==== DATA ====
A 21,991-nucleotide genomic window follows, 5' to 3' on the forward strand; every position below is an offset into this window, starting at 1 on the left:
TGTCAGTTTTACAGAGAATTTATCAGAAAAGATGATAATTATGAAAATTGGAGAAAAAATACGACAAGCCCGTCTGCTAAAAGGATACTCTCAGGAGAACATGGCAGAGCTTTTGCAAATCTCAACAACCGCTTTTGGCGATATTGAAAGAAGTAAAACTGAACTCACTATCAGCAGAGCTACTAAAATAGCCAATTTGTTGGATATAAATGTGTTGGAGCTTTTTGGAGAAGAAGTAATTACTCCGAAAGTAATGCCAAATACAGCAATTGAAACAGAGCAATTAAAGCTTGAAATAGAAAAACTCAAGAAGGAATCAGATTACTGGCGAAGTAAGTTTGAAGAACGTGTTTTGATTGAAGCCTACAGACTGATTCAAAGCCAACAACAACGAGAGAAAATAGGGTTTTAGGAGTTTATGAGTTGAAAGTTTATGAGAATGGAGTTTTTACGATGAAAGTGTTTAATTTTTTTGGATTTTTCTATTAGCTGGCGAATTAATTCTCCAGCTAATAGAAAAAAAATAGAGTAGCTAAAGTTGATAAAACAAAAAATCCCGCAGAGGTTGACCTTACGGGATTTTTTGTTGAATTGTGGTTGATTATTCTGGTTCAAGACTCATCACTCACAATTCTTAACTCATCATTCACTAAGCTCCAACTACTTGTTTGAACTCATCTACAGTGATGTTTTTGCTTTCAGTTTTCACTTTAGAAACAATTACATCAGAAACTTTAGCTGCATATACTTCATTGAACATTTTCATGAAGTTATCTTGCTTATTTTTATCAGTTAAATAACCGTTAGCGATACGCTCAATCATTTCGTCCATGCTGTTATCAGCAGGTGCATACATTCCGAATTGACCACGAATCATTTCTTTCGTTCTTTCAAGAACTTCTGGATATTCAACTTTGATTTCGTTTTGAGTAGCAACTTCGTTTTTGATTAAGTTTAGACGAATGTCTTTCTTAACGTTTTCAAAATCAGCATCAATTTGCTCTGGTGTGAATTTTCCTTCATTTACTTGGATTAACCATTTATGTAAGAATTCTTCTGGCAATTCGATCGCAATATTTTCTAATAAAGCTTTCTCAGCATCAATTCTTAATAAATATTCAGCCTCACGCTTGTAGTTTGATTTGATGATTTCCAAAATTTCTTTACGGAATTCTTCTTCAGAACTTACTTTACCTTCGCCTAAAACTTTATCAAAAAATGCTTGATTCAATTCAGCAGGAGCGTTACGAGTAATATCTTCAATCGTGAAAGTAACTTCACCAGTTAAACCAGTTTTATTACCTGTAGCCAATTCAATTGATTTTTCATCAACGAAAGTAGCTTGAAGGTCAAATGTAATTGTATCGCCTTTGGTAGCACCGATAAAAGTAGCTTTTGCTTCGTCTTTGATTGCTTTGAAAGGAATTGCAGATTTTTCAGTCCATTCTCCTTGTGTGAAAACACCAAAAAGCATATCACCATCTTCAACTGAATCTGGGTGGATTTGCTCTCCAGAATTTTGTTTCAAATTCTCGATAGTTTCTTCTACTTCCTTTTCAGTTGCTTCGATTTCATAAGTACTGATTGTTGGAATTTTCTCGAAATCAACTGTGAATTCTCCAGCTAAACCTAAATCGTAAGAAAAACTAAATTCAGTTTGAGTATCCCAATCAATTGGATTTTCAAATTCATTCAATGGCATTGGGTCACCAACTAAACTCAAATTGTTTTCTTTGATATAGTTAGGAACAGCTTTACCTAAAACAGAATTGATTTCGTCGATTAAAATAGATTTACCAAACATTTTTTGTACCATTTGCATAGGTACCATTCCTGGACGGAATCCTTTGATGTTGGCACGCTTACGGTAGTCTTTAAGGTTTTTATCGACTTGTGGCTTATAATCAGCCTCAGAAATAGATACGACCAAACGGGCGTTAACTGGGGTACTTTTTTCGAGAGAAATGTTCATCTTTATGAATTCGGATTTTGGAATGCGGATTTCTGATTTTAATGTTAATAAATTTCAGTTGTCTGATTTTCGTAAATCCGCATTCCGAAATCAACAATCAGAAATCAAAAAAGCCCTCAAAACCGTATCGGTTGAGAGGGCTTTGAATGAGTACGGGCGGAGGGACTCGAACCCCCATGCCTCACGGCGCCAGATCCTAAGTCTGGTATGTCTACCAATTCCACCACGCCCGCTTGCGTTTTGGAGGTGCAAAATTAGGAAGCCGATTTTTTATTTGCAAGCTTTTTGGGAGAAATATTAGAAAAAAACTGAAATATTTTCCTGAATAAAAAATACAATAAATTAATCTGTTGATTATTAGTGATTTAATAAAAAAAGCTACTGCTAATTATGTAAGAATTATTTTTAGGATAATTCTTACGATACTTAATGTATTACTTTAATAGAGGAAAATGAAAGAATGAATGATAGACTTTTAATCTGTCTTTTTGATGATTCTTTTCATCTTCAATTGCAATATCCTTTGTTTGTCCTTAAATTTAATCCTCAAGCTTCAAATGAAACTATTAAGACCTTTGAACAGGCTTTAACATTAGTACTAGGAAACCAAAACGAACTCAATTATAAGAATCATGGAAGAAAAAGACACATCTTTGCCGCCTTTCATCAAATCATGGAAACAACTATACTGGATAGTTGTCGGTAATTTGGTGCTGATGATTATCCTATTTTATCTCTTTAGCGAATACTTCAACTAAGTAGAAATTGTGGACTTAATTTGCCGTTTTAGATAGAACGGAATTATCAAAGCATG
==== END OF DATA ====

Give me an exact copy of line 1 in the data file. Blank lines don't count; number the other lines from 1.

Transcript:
A 21,991-nucleotide genomic window follows, 5' to 3' on the forward strand; every position below is an offset into this window, starting at 1 on the left: